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HERMIONE ORESTAE

Hermione, the daughter of Menelaus and Helena, was, in the absence of her father, who had engaged in the Trojan war, betrothed to Orestes, the son of Agamemnon and Clytemnestra, by Tyndareus, her grandfather by the mother's side; to whom Menelaus had committed the care of his family in his absence. Menelaus, in the mean time, ignorant of what had been done by Tyndareus, had promised his daughter to Pyrrhus, the son of Achilles, who, by virtue of this, claimed her at his return from Troy, and carried her away by force. But Hermione, averse to an union with Pyrrhus, and passionately fond of Orestes, admonishes him by a messenger, that she might easily be recovered out of the hands of Pyrrhus. Orestes readily took the hint. Having revenged his father's death, by killing Aegisthus and his mother, he slew Pyrrhus in the temple of Apollo, and brought back his Hermione.

Homer Od. 4.12-14, Pausanias 1.33.8, and Apollodorus 3.11.1 mention Hermione. Euripides gives a somewhat different version in his Orestes, though Orestes and Hermione do end up betrothed (cf. 1653-1655).

Alloquor. Almost all manuscripts agree in rejecting this first couplet as spurious, which is the reason of its being omitted in some editions.

[2] Fratrem; 'my cousin:' so the ancients were wont to speak. Orestes was son to Agamemnon, the brother of Menelaus, the father of Hermione.

Alter; Pyrrhus, the son of Achilles, to whom she had been promised by her father, before his return from Troy.

[3] Animosus imagine patris; viz. bold and courageous, as his father Achilles had been. Thus Virgil says, “Instat vi patria Pyrrhus.

[5] Ne non. The negative ne is, in this passage, incorrectly put for the affirmative ut, which would not suit the measure.

[7] aeacide; Pyrrhus is so called from his great-grandfather; for aeacus, the son of Jupiter, was the father of Peleus, of whom Achilles was the son.

[9] Nomen Orestae. Hermione here uses great artifice to move Orestes. She not only loved him, but had the boldness to own it before Pyrrhus, and to declare that she depended upon him for redress.

[13] Andromachen. Andromache was the wife of Hector; who, falling to the share of Pyrrhus, after the overthrow of Troy, was by him carried captive into Epirus, and given in marriage to Helenus, one of the sons of Priam, on whom he bestowed a part of his kingdom. It is with reason, therefore, that Hermione complains, that even Andromache met with better usage than she received.

Achaïa. Greece. This was the name of a particular region of Peloponnesus; was sometimes used for the whole peninsula; and is often taken for Greece in general, as in the present verse.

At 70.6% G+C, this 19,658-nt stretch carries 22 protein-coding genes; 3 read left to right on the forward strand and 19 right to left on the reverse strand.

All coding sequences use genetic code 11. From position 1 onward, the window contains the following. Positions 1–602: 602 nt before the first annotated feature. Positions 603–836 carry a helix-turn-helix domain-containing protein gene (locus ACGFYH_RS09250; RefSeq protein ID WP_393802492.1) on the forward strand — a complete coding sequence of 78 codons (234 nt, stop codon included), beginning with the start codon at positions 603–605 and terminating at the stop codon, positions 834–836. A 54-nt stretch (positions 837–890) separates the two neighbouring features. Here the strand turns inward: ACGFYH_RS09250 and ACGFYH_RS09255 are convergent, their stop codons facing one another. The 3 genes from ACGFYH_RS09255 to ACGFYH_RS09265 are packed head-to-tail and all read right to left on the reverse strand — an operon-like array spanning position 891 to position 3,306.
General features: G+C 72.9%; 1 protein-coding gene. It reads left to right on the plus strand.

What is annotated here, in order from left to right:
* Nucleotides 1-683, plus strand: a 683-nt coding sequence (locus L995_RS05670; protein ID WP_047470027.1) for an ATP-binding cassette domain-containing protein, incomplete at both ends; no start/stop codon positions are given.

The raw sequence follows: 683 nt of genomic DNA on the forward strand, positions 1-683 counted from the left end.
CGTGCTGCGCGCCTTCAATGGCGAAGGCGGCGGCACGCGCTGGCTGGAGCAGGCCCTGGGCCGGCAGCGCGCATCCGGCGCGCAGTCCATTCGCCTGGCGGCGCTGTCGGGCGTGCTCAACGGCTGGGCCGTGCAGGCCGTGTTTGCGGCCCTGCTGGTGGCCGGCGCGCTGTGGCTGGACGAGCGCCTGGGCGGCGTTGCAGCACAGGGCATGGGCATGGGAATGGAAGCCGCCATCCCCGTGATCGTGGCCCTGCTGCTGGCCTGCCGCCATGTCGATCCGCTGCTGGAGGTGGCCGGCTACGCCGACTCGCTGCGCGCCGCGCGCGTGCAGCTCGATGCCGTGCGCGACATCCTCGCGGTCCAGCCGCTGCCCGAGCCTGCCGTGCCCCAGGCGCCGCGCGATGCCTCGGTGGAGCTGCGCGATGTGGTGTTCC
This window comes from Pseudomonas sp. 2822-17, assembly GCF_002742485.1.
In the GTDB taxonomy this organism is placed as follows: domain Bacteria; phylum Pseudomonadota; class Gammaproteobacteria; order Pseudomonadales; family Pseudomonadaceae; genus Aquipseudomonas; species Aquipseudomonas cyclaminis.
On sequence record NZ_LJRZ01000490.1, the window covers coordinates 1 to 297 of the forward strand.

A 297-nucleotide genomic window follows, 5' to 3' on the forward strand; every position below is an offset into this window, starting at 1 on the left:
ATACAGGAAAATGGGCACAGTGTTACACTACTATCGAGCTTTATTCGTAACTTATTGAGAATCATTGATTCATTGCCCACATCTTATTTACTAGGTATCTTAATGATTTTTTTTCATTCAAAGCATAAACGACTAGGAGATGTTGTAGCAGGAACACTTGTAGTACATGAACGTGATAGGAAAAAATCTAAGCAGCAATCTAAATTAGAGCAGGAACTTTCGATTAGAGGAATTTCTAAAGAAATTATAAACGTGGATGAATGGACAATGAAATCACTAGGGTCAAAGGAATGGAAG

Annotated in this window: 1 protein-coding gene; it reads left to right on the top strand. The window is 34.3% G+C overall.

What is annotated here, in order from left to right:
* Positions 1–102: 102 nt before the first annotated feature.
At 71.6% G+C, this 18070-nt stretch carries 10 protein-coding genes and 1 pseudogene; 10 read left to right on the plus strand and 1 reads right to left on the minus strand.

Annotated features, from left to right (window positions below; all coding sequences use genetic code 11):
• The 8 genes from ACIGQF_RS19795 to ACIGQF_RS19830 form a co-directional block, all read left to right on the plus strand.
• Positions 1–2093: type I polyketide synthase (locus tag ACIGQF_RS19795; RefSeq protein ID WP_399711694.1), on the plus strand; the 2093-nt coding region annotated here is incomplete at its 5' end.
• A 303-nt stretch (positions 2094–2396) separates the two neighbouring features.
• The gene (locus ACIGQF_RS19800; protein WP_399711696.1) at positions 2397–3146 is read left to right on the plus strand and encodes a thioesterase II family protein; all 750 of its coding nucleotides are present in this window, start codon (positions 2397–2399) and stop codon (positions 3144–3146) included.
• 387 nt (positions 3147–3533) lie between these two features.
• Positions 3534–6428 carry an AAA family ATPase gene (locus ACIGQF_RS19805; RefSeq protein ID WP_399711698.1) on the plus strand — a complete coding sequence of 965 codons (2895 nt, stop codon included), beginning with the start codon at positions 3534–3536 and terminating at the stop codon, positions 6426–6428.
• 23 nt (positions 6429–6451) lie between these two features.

[16] Iniice; a law term; for iniicere manus signified To recover forcibly one's right, without recourse to authority.

[27] Quid, quòd. She is here using her best arguments, to persuade Orestes to attempt her rescue. Among others, she urges him from the motive of consanguinity; for they were both of the same race. Pelops, the son of Tantalus, was father to Atreus, Plisthenes, and Thyestes. Plisthenes begot Agamemnon and Menelaus. Agamemnon was the father of Orestes, and Menelaus of Hermione. Thyestes begot Aegisthus, who, having seduced Clytemnestra, while her husband Agamemnon was engaged in the Trojan war, did, upon his return, in conjunction with the adulteress, cruelly murder him.

[31] Tyndareus; the father of Helen, who was mother to Hermione.

[41] Tu mihi, quod matri pater, es. The meaning is; As my father was lawful husband to my mother Helen, so are you to me; and as Paris was no lawful husband to my mother, but a ravisher, so Pyrrhus acts the same part to me, in detaining me thus unjustly from Orestes, my true and only spouse.

[45] Tantalides; Agamemnon, the great-grandson of Tantalus. He was chosen generalissimo of the Grecian troops at the Trojan war, and, of consequence, had authority over Achilles himself, in whose actions and bravery Pyrrhus gloried so much.

[46] Hic. Achilles was no more than one of those leaders who were under the command of Agamemnon, captain-general over all the kings.

[49] Arma invidiosa; as if she had said, Tametsi laudes tuae non praedicentur, non ideo tamen virtute cares: sed infeliciter arma tulisti invidiosa. 'Though your virtues are not publicly known, you are not therefore destitute of such; but have unhappily taken up arms in an ungrateful cause.' She speaks thus, because he had killed his mother Clytemuestra, in revenge of his father, whom she had murdered in conjunction with his kinsman Aegisthus. But Hermione industriously dissembles this horrid revenge, and mentions only Aegisthus, who had seduced Clytemnestra.

[50] Induit illa pater. This is undoubtedly the true reading; though some editions have patrem. Thus we find,

Induit arma tibi genitor patriaeque tuusque.

Pater, in this place, signifies the same as Pietas erga patrem; paternal piety; a just resentment of the death of a father.

[52] This implies an excuse of the deed, as what was not voluntary, but the effect of necessity and constraint.

[55] Laudemque in crimina vertit; that is, 'He endeavours to blacken an action, which, examined with candor, must turn to your praise; as you were solely guided in it by filial piety.'

[56] Et tamen. 'He yet dares to look me in the face.' We must suppose this to be said in indignation; either at the confidence of Pyrrhus, in reproaching, to her face, the man whom he knew she loved; or the tameness of Orestes, in thus quietly leaving her to the insults of a rival. I have chosen to follow the former sense, as more natural, and agreeable to the tenor of the words.

[57] Rumpor. I am pierced with grief, because unable to revenge the injury offered either to you, or myself.

[59] Quicquamne. Some editions have quisquamne. The sense, in either way, is the same. Hermione indignantly complains of the boldness of Pyrrhus, who could speak reproachfully of Orestes in her presence.